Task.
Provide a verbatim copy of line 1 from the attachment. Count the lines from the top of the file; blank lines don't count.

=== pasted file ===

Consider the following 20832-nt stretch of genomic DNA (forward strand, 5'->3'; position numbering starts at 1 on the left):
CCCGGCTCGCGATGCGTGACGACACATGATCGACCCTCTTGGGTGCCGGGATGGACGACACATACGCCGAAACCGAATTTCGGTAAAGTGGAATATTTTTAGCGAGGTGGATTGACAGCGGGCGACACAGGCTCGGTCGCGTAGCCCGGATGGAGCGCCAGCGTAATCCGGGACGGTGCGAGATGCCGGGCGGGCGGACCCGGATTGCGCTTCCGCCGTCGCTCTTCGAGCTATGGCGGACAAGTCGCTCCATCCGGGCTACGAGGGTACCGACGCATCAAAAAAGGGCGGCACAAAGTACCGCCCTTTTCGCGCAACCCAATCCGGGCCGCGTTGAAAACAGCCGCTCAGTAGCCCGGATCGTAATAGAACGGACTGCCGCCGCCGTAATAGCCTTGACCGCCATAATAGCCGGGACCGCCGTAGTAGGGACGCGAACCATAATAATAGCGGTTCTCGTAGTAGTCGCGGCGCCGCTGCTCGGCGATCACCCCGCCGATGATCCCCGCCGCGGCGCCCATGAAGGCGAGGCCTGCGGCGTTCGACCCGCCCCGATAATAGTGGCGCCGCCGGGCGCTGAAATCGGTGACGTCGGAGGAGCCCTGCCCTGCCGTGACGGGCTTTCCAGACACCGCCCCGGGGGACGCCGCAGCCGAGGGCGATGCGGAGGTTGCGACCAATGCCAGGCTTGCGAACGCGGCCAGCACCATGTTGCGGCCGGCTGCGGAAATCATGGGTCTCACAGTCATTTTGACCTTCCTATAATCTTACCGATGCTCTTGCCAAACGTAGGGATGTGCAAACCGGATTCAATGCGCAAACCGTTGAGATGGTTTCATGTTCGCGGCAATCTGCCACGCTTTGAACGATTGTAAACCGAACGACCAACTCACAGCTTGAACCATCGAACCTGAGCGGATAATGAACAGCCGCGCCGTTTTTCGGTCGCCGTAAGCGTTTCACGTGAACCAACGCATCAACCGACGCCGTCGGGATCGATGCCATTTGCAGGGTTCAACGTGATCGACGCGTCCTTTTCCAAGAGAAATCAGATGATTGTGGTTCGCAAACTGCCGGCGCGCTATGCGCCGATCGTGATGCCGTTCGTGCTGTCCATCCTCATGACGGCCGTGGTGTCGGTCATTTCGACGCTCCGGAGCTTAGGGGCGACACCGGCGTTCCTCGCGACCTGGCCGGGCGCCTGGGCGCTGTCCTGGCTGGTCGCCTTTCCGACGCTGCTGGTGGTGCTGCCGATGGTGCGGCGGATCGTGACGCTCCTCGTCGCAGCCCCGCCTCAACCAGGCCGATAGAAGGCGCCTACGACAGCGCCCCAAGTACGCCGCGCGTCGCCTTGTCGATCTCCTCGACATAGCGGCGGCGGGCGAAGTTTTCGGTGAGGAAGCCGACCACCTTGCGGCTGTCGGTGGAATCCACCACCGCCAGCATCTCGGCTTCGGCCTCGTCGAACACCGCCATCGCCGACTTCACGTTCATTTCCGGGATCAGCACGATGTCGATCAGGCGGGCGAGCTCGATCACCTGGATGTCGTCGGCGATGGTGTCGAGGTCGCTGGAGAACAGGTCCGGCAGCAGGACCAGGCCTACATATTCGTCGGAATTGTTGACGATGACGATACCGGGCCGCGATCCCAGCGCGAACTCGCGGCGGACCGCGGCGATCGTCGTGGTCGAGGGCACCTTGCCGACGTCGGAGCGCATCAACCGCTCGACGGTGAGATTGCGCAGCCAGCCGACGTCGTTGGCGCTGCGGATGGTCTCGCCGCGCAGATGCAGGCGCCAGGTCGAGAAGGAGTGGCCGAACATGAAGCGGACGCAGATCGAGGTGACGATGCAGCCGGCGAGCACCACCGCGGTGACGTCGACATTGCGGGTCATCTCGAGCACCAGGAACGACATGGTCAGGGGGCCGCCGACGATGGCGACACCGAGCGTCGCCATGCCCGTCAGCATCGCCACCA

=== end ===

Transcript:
Consider the following 20832-nt stretch of genomic DNA (forward strand, 5'->3'; position numbering starts at 1 on the left):